Tag Archives: intensities

Yunasa West 2014

By Jessica Houben

IEA’s pioneering Yunasa summer camps unite highly able youngsters with experts in the social and emotional development of gifted children. Campers explore and grow the intellectual, spiritual, emotional, social, and physical aspects of their lives.

Yunasa West 2014

In June, 39 campers from across the country came together for Yunasa West at Camp Shady Brook in Deckers, Colorado, for a week of intellectual, social, emotional, spiritual, and physical growth.

The week started off by introducing this year’s IEA program theme: The Common Good. As we talked about The Common Good, campers shared what the theme meant to them and how they thought it would be relevant to their camp experience. They described the Common Good as acting unselfishly, doing things for other people rather than yourself, and behaving in a way that promotes the health of the group, even if one’s own best interest is at stake. We proceeded to establish our rules as a group to prepare for the week as part of a community. Each camper exemplified The Common Good in their actions towards others at camp, respecting one another and making efforts to ascertain that everyone felt accepted.

See more highlights from Yunasa West 2014!

I Won’t Try to Fix You

By Lisa Hartwig

Lisa is the mother of 3 gifted children and lives outside of San Francisco.

Four years ago, I sat in the library of my children’s school and said a small prayer.

“Please don’t let that happen to us,” I thought.

I was listening to a psychiatrist talk about anxiety. He said that during adolescence a child’s hormones can amplify stress and anxiety, causing depression. As predicted, the hormones came, my son’s anxiety got worse and he became depressed.

Maybe I should have been more proactive and made choices for my son that would have reduced his stress and anxiety. Instead, we let him make choices that satisfied some of his personal ambitions but exacerbated his anxiety. We let him leave his support system and travel across the country to go to boarding school. The move fulfilled his desire to explore new interests, have new experiences and challenge himself. It also made his undiagnosed depression worse.

Read more on what Lisa did to help her son

Gifted Children at Home and in the Classroom

IEA hosts monthly Gifted Child Parent Support Group meetings throughout the school year. These meetings are intended to provide support and community in the midst of the joys and challenges of raising a gifted child. At the April 2013 meeting, parent speaker Sharon Duncan presented “Gifted Children at Home and in the Classroom.” This post offers a few of the many highlights from Sharon’s talk.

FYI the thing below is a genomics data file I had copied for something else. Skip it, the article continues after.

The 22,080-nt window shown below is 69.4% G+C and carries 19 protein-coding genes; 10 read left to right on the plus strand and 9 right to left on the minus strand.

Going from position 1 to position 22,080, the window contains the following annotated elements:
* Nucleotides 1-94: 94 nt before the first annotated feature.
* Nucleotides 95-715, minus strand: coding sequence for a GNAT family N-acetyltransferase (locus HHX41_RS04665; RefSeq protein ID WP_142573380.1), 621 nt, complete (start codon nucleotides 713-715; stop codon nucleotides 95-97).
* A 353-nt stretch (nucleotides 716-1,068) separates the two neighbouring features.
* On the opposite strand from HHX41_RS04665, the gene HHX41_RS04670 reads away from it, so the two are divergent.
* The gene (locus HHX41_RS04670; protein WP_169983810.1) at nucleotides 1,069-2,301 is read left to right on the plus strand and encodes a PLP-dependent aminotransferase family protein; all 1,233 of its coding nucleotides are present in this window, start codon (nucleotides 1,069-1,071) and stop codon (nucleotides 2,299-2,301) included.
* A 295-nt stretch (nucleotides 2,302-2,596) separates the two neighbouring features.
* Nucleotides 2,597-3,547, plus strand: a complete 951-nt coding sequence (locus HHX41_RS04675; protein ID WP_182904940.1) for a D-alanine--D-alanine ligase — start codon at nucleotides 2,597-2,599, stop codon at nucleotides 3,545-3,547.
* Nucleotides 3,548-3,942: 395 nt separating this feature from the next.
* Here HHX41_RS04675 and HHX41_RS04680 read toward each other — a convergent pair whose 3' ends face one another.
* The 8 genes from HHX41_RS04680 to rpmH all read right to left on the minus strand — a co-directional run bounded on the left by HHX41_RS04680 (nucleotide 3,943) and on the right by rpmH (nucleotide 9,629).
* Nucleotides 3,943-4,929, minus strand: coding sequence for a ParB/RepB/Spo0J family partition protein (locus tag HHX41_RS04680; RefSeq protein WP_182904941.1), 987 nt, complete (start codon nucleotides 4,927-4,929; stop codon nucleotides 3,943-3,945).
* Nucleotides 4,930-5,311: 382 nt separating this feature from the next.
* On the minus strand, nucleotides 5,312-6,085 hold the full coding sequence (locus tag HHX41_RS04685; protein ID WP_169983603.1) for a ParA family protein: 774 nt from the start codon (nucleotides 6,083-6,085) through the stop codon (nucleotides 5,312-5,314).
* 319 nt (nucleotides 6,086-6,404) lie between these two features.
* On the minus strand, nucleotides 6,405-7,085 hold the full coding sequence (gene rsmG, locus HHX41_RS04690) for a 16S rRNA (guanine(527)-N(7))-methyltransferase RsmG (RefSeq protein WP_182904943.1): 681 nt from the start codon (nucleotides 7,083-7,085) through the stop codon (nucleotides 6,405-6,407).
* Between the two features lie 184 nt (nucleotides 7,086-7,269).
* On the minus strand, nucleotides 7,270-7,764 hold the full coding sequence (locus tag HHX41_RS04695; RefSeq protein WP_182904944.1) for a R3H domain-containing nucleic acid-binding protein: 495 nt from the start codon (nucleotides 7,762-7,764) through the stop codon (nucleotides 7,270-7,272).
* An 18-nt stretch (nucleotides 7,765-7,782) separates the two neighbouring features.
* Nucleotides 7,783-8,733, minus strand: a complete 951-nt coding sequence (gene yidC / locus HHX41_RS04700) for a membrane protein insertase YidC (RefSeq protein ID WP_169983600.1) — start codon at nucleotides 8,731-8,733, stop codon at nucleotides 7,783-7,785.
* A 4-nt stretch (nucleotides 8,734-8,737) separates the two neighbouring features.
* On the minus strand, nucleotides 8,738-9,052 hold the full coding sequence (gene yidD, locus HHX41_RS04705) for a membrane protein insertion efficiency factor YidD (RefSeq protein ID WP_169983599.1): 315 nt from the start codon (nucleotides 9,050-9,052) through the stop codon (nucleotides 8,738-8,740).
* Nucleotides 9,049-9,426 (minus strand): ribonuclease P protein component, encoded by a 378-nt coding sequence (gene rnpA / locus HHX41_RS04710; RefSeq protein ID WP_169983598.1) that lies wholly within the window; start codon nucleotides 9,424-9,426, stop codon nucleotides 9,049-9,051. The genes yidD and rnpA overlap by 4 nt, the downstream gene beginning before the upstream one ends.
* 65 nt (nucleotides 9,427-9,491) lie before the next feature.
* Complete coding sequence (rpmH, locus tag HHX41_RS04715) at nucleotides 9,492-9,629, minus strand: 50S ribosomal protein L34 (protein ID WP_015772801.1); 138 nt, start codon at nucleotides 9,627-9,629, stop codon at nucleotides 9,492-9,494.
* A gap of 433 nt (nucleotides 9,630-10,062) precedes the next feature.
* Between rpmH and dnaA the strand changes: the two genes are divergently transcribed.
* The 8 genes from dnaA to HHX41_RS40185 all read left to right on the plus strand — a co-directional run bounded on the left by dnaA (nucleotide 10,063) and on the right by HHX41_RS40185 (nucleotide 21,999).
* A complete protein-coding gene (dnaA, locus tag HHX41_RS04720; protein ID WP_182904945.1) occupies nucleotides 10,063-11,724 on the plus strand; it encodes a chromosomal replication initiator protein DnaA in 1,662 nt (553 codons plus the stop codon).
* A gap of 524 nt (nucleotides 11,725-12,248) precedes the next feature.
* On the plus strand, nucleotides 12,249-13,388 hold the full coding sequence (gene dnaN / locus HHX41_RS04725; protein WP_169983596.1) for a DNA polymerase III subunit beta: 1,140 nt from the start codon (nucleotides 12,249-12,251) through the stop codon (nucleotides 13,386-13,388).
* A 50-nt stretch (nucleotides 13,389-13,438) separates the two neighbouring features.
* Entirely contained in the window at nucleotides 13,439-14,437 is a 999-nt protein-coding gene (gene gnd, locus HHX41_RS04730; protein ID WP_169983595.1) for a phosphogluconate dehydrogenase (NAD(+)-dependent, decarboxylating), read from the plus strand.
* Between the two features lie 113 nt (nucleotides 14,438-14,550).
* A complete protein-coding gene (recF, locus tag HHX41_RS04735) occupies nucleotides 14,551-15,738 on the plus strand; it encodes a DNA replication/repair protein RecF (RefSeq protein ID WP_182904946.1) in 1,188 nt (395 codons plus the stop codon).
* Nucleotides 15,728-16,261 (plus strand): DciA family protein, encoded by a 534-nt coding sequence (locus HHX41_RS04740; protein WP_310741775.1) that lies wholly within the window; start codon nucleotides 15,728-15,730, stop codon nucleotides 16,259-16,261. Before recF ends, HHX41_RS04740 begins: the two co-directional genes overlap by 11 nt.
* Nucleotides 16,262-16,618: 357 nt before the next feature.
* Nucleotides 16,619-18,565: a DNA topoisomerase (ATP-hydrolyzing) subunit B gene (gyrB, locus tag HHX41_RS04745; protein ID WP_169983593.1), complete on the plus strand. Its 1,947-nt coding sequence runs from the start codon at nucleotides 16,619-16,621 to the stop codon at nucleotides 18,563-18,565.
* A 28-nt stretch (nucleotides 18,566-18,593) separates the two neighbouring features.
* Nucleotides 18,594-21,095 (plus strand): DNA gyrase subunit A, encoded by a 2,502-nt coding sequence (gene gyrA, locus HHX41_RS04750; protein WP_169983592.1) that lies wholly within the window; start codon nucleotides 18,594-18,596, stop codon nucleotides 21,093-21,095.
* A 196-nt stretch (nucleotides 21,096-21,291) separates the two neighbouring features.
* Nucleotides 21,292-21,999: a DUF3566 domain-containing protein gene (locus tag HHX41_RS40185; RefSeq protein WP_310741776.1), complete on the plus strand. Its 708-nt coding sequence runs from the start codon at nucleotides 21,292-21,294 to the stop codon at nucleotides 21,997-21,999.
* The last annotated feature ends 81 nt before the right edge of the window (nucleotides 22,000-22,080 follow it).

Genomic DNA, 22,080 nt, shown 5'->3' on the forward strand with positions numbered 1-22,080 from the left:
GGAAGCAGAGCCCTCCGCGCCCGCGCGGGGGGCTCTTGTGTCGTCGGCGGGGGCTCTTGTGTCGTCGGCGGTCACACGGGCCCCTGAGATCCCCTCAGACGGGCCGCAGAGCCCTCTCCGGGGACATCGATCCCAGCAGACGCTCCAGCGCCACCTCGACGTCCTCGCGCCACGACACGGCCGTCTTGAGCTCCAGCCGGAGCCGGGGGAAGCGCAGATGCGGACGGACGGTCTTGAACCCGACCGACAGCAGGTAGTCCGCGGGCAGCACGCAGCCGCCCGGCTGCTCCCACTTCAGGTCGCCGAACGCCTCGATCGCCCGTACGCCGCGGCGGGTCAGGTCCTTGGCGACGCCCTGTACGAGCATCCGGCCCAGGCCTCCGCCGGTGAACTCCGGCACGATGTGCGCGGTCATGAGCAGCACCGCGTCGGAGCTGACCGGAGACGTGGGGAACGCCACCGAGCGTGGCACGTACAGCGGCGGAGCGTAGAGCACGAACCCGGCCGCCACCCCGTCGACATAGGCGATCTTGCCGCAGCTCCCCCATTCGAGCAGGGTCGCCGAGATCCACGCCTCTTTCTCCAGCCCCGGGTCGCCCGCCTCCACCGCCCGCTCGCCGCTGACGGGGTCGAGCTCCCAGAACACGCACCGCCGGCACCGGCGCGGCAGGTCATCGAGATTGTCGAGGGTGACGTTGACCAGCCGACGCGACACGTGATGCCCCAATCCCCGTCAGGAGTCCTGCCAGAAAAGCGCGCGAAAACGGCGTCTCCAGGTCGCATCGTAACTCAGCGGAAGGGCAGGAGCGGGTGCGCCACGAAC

Gifted Children at Home

Gifted individuals are gifted 24-7. This means that innate characteristics of these children appear both at home and in the classroom.

Gifted individuals are gifted 24 hours a day, 7 days a week. This means that innate characteristics of these children appear both at home and in the classroom.

The innate characteristics of gifted children appear in both the classroom and at home. Two of these characteristics, as Sharon points out, are perfectionism and intense intellectual interest.

Perfectionism is a common trait among gifted children, and it can be quite a challenge to deal with at school and at home for both children and their parents. “Learning to fail and learning it is okay not to be perfect are some of the best gifts we can give these kids,” Sharon explains. She suggests playing games of chance with your children to help them learn what it “feels” like not to win.

It is also important to teach our gifted children balance; but as Sharon points out, balance can be very difficult to achieve. Our children have deep, intense intellectual and/or creative interests, and they want to pour all of their energy into what they love doing. While this drive is part of their gift and may lead them to amazing success, they also need to learn how to calm themselves and how not to get themselves into overwhelming situations. Thus, Sharon suggests encouraging your kids to go out and do something physically active when they feel tense or allowing them some down time alone.

See our tips on how to help your gifted youth in school here!

Summer Programs and Intensities

By Kate Duey

GirlBubble_YunasaSelecting an appropriate summer camp for a gifted student requires careful consideration of the whole child. Who are they, and how can they benefit from the summer? There are no standard answers to this. Some students want to spend the summer more fully pursuing a passion. Others want to try something new. And some don’t want to go to camp at all, preferring to read, imagine, work for money, visit family, or more. All of these are worthwhile options.

Read more about the right summer camp for your gifted child here!

Gifted Child Parent Support Groups

Click here for 2013-2014 Parent Meetings.

Gifted children have a variety of unique gifts, as well as a variety of unique needs and challenges. Join the Institute for Educational Advancement as we explore ways to meet our gifted children’s particular needs and learn more about this extraordinary group of young people. These monthly meetings are intended for parents of gifted children to provide support and community in the midst of the joys and challenges of raising a gifted child.

2012-2013 Parent Meetings: